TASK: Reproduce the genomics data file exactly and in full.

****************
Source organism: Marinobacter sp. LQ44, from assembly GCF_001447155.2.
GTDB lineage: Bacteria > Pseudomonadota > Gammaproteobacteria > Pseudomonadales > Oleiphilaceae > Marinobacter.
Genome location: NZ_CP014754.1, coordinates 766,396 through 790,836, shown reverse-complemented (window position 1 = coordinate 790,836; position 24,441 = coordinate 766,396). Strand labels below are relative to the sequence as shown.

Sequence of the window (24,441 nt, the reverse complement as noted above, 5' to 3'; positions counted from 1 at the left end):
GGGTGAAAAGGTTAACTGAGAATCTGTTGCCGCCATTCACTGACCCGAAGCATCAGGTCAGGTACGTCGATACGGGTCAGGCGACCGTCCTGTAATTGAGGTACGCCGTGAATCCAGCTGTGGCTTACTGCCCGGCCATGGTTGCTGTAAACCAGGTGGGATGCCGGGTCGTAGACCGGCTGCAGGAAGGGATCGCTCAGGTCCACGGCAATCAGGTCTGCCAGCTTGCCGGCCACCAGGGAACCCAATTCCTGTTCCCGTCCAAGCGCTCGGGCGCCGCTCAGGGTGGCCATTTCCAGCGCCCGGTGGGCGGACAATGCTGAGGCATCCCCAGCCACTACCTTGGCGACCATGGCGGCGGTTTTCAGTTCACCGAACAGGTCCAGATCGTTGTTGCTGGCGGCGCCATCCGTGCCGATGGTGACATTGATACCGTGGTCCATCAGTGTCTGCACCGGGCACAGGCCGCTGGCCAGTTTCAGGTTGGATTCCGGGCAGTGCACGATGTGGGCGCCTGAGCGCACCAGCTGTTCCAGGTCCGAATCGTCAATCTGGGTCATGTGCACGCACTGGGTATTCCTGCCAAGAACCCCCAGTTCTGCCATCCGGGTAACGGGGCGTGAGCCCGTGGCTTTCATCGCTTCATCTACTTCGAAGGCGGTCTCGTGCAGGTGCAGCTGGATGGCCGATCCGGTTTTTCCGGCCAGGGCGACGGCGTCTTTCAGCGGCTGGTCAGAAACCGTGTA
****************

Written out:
Source organism: Marinobacter sp. LQ44, from assembly GCF_001447155.2.
GTDB lineage: Bacteria > Pseudomonadota > Gammaproteobacteria > Pseudomonadales > Oleiphilaceae > Marinobacter.
Genome location: NZ_CP014754.1, coordinates 766,396 through 790,836, shown reverse-complemented (window position 1 = coordinate 790,836; position 24,441 = coordinate 766,396). Strand labels below are relative to the sequence as shown.

Sequence of the window (24,441 nt, the reverse complement as noted above, 5' to 3'; positions counted from 1 at the left end):
GGGTGAAAAGGTTAACTGAGAATCTGTTGCCGCCATTCACTGACCCGAAGCATCAGGTCAGGTACGTCGATACGGGTCAGGCGACCGTCCTGTAATTGAGGTACGCCGTGAATCCAGCTGTGGCTTACTGCCCGGCCATGGTTGCTGTAAACCAGGTGGGATGCCGGGTCGTAGACCGGCTGCAGGAAGGGATCGCTCAGGTCCACGGCAATCAGGTCTGCCAGCTTGCCGGCCACCAGGGAACCCAATTCCTGTTCCCGTCCAAGCGCTCGGGCGCCGCTCAGGGTGGCCATTTCCAGCGCCCGGTGGGCGGACAATGCTGAGGCATCCCCAGCCACTACCTTGGCGACCATGGCGGCGGTTTTCAGTTCACCGAACAGGTCCAGATCGTTGTTGCTGGCGGCGCCATCCGTGCCGATGGTGACATTGATACCGTGGTCCATCAGTGTCTGCACCGGGCACAGGCCGCTGGCCAGTTTCAGGTTGGATTCCGGGCAGTGCACGATGTGGGCGCCTGAGCGCACCAGCTGTTCCAGGTCCGAATCGTCAATCTGGGTCATGTGCACGCACTGGGTATTCCTGCCAAGAACCCCCAGTTCTGCCATCCGGGTAACGGGGCGTGAGCCCGTGGCTTTCATCGCTTCATCTACTTCGAAGGCGGTCTCGTGCAGGTGCAGCTGGATGGCCGATCCGGTTTTTCCGGCCAGGGCGACGGCGTCTTTCAGCGGCTGGTCAGAAACCGTGTA